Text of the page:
4 tips to find the funding that fits your business

The facts are clear: Startups are finding funding increasingly difficult to secure, and even unicorns appear cornered, with many lacking both capital and a clear exit.

But equity rounds aren’t the only way for a company to raise money — alternative and other non-dilutive financing options are often overlooked. Taking on debt might be the right solution when you’re focused on growth and can see clear ROI from the capital you deploy.

Not all capital providers are equal, so seeking financing isn’t just about securing capital. It’s a matter of finding the right source of funding that matches both your business and your roadmap.

Here are four things you should consider:

Does this match my needs?

It’s easy to take for granted, but securing financing begins with a business plan. Don’t seek funding until you have a clear plan for how you’ll use it. For example, do you need capital to fund growth or for your day-to-day operations? The answer should influence not only the amount of capital you seek, but the type of funding partner you look for as well.

Start with a concrete plan and make sure it aligns with the structure of your financing:

  • Match repayment terms to your expected use of the debt.
  • Balance working capital needs with growth capital needs.

It’s understandable to hope for a one-and-done financing process that sets the next round far down the line, but that may be costlier than you realize in the long run.

Your term of repayment must be long enough so you can deploy the capital and see the returns. If it’s not, you may end up making loan payments with the principal.

Say, for example, you secure funding to enter a new market. You plan to expand your sales team to support the move and develop the cash flow necessary to pay back the loan. The problem here is, the new hire will take months to ramp up.

If there’s not enough delta between when you start ramping up and when you begin repayments, you’ll be paying back the loan before your new salesperson can bring in revenue to allow you to see ROI on the amount you borrowed.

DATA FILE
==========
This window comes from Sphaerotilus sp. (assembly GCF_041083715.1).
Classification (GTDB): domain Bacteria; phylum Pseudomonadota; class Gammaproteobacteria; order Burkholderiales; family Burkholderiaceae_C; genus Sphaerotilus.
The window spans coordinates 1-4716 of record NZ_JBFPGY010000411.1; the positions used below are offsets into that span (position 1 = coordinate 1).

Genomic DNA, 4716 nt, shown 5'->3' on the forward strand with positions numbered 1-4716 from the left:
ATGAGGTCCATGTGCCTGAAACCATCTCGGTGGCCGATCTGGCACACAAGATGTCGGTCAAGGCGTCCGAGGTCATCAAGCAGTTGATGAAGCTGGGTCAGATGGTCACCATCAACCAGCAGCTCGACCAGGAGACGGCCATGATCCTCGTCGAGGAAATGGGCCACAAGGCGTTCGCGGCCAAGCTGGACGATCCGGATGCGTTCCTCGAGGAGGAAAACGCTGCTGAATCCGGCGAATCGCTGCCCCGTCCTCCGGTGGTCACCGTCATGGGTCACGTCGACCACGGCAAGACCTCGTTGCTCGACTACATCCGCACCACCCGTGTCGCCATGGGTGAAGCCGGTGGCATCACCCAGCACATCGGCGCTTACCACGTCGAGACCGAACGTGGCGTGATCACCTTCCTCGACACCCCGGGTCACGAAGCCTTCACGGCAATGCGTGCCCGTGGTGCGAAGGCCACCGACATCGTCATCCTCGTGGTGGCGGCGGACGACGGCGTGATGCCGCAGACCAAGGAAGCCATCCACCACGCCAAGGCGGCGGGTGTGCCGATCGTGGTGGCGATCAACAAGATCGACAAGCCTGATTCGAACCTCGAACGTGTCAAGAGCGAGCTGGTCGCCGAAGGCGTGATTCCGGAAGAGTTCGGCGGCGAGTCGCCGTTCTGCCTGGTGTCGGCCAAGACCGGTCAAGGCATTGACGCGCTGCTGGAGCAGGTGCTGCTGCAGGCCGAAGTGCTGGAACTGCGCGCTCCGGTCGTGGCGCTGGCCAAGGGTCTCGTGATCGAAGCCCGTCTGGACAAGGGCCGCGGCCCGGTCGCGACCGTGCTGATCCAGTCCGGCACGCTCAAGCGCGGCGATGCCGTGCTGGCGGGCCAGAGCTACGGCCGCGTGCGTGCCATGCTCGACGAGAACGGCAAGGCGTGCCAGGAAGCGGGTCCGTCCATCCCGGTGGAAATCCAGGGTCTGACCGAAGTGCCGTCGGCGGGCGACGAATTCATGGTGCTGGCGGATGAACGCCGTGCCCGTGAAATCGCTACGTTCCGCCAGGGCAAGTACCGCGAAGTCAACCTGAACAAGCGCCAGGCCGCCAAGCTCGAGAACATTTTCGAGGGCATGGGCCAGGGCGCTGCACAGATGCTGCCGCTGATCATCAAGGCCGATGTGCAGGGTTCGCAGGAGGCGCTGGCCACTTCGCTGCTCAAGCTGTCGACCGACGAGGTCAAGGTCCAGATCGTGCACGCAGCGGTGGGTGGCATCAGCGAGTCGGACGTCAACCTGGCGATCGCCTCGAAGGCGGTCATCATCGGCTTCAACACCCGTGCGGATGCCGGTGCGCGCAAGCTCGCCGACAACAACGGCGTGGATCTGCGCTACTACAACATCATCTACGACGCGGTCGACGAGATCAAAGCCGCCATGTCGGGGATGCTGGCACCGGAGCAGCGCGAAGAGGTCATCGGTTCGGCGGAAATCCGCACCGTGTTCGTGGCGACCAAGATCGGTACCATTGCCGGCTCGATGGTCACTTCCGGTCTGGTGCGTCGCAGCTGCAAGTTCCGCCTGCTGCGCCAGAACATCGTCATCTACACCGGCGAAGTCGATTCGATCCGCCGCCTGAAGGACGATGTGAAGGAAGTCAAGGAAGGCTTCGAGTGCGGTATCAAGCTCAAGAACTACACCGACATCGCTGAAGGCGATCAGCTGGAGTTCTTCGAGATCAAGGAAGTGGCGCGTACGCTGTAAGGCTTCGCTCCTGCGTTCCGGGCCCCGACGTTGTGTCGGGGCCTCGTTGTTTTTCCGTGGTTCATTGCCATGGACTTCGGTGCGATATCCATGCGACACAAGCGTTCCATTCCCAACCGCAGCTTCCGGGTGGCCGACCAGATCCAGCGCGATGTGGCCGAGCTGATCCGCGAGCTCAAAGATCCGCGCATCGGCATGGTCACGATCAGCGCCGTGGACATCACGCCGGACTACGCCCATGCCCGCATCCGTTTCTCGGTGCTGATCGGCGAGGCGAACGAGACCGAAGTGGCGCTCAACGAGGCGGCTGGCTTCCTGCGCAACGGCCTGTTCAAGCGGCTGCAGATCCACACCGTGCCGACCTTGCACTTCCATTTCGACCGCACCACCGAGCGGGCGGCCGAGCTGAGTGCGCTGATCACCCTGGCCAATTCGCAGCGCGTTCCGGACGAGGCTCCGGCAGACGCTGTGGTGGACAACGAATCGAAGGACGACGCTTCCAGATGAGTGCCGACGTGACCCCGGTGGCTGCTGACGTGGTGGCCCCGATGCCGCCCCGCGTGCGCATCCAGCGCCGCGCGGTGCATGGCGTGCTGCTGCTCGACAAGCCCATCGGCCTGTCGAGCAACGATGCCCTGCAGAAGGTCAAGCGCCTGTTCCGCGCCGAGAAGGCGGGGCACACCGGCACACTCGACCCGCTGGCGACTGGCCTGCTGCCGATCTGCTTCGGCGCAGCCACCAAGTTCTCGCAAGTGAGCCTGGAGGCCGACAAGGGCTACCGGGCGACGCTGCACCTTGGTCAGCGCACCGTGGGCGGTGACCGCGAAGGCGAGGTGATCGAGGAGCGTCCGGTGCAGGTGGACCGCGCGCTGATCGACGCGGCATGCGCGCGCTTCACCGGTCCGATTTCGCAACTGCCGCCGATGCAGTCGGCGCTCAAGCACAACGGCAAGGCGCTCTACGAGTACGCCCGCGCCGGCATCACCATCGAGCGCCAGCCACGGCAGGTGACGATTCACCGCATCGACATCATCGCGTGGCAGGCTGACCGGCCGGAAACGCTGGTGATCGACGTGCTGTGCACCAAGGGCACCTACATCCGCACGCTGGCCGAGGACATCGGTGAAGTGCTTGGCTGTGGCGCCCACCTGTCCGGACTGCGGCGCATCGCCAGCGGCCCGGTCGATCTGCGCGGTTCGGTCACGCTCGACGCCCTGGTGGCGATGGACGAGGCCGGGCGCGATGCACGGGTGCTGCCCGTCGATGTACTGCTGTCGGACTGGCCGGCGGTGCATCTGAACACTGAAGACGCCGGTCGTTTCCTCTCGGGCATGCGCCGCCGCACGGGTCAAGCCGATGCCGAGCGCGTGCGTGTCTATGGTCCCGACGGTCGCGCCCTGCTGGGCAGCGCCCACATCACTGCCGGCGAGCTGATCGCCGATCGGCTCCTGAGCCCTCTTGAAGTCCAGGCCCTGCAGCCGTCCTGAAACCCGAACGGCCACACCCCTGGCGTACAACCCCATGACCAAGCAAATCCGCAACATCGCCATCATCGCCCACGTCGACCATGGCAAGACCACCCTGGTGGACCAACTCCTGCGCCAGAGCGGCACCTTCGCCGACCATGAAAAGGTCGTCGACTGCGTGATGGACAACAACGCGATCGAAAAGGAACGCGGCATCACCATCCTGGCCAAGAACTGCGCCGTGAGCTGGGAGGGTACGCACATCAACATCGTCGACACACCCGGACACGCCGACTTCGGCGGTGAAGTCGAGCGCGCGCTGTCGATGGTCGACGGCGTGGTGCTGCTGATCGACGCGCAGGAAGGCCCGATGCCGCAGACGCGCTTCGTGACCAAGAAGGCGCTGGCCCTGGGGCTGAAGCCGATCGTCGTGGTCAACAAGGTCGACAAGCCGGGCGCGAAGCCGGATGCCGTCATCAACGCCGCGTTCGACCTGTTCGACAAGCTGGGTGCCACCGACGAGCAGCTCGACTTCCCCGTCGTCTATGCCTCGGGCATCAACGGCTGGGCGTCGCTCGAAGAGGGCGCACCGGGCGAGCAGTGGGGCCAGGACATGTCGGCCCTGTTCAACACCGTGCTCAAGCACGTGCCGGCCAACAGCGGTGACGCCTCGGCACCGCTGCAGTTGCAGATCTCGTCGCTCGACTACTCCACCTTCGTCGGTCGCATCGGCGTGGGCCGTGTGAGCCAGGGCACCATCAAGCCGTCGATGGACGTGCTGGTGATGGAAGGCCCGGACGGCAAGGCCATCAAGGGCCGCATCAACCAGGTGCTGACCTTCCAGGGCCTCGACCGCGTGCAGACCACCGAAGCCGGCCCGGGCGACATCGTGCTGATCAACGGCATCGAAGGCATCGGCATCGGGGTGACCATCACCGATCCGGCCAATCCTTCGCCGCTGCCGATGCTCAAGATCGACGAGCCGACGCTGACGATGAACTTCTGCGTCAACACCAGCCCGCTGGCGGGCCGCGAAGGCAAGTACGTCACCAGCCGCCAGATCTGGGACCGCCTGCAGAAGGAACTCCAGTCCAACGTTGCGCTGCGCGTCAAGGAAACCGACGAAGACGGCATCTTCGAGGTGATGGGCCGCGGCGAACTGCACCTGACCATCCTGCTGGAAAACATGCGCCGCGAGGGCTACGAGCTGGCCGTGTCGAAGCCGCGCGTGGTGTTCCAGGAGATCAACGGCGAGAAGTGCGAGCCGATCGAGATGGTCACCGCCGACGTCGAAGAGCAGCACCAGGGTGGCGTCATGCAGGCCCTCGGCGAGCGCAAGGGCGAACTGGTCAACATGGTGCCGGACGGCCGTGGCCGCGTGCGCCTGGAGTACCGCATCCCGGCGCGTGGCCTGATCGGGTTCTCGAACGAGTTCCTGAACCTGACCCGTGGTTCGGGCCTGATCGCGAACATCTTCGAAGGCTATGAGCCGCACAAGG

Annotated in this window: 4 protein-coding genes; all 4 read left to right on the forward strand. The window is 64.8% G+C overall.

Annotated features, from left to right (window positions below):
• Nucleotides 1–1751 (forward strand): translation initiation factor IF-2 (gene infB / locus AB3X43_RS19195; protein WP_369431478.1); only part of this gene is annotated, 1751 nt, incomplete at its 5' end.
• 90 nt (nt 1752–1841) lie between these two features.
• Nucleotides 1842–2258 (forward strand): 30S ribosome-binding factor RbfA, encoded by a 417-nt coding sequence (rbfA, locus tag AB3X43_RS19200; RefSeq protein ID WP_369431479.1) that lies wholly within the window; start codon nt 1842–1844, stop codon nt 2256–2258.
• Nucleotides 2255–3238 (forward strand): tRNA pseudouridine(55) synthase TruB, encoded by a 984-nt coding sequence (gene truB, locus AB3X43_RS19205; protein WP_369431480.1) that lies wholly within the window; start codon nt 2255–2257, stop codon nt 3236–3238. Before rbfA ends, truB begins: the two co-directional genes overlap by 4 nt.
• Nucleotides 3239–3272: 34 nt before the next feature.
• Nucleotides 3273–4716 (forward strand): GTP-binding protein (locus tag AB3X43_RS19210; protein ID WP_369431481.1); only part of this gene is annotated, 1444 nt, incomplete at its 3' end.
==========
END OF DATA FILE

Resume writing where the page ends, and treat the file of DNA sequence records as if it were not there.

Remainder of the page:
Another issue to keep in mind: If you’re financing operations instead of growth, working capital requirements may reduce the amount you can deploy.

Let’s say you finance your ad spending and plan to deploy $200,000 over the next four months. But payments on the MCA loan you secured to fund that spending will eat into your revenue, and the loan will be further limited by a minimum cash covenant of $100,000. The result? You secured $200,000 in financing but can only deploy half of it.

With $100,000 of your financing kept in a cash account, only half the loan will be used to drive operations, which means you’re not likely to meet your growth target. What’s worse, as you’re only able to deploy half of the loan, your cost of capital is effectively double what you’d planned for.

Is this the right amount for me at this time?

The second consideration is balancing how much capital you need to act on your near-term goals against what you can reasonably expect to secure. If the funding amount you can get is not enough to move the needle, it might not be worth the effort required.

On the other hand, in a world where unicorns exist, it’s easy to forget that bigger isn’t always better. You may think you need $1 million. But why? Do you have an immediate plan for that capital? Are you mistaking funding for validation of your business plan?

If your strategy outlines sequential $200,000 projects, then securing a relatively smaller loan that matches your current needs can:

  • Lower payments: If you’re not deploying the capital, accepting an extra $800,000 in financing means you’re paying for money you’re not using. This results in wasted cash and wasted opportunity.